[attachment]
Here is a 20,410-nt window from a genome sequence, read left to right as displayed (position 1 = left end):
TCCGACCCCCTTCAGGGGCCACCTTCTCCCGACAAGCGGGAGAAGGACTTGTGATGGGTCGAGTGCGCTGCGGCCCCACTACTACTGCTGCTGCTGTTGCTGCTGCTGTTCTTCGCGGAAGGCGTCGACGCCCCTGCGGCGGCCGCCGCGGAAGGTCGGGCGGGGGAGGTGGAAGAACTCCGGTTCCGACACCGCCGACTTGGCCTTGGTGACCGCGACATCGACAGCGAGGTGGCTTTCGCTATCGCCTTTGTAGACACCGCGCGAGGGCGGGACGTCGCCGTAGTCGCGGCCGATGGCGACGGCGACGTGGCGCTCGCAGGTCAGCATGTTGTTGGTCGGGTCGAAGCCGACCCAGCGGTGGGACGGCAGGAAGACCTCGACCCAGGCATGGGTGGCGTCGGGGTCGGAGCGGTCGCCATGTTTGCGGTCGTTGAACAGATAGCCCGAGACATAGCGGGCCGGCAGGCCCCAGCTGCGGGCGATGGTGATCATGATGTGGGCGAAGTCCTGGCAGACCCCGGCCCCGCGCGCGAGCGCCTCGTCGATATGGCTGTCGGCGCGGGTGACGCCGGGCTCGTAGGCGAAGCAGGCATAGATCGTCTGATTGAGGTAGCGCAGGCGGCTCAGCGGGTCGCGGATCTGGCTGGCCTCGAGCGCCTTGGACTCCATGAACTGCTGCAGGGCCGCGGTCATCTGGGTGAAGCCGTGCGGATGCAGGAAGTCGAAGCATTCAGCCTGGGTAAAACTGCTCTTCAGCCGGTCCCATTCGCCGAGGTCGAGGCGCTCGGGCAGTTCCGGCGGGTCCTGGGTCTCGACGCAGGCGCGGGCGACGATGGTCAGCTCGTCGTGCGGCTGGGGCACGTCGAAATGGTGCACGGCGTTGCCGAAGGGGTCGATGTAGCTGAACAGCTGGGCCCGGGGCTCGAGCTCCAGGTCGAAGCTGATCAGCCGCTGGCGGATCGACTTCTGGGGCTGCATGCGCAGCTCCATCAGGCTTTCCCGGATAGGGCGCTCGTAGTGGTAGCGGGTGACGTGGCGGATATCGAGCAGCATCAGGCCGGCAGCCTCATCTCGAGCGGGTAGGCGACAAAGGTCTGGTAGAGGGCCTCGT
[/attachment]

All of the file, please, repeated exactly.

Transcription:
Here is a 20,410-nt window from a genome sequence, read left to right as displayed (position 1 = left end):
TCCGACCCCCTTCAGGGGCCACCTTCTCCCGACAAGCGGGAGAAGGACTTGTGATGGGTCGAGTGCGCTGCGGCCCCACTACTACTGCTGCTGCTGTTGCTGCTGCTGTTCTTCGCGGAAGGCGTCGACGCCCCTGCGGCGGCCGCCGCGGAAGGTCGGGCGGGGGAGGTGGAAGAACTCCGGTTCCGACACCGCCGACTTGGCCTTGGTGACCGCGACATCGACAGCGAGGTGGCTTTCGCTATCGCCTTTGTAGACACCGCGCGAGGGCGGGACGTCGCCGTAGTCGCGGCCGATGGCGACGGCGACGTGGCGCTCGCAGGTCAGCATGTTGTTGGTCGGGTCGAAGCCGACCCAGCGGTGGGACGGCAGGAAGACCTCGACCCAGGCATGGGTGGCGTCGGGGTCGGAGCGGTCGCCATGTTTGCGGTCGTTGAACAGATAGCCCGAGACATAGCGGGCCGGCAGGCCCCAGCTGCGGGCGATGGTGATCATGATGTGGGCGAAGTCCTGGCAGACCCCGGCCCCGCGCGCGAGCGCCTCGTCGATATGGCTGTCGGCGCGGGTGACGCCGGGCTCGTAGGCGAAGCAGGCATAGATCGTCTGATTGAGGTAGCGCAGGCGGCTCAGCGGGTCGCGGATCTGGCTGGCCTCGAGCGCCTTGGACTCCATGAACTGCTGCAGGGCCGCGGTCATCTGGGTGAAGCCGTGCGGATGCAGGAAGTCGAAGCATTCAGCCTGGGTAAAACTGCTCTTCAGCCGGTCCCATTCGCCGAGGTCGAGGCGCTCGGGCAGTTCCGGCGGGTCCTGGGTCTCGACGCAGGCGCGGGCGACGATGGTCAGCTCGTCGTGCGGCTGGGGCACGTCGAAATGGTGCACGGCGTTGCCGAAGGGGTCGATGTAGCTGAACAGCTGGGCCCGGGGCTCGAGCTCCAGGTCGAAGCTGATCAGCCGCTGGCGGATCGACTTCTGGGGCTGCATGCGCAGCTCCATCAGGCTTTCCCGGATAGGGCGCTCGTAGTGGTAGCGGGTGACGTGGCGGATATCGAGCAGCATCAGGCCGGCAGCCTCATCTCGAGCGGGTAGGCGACAAAGGTCTGGTAGAGGGCCTCGT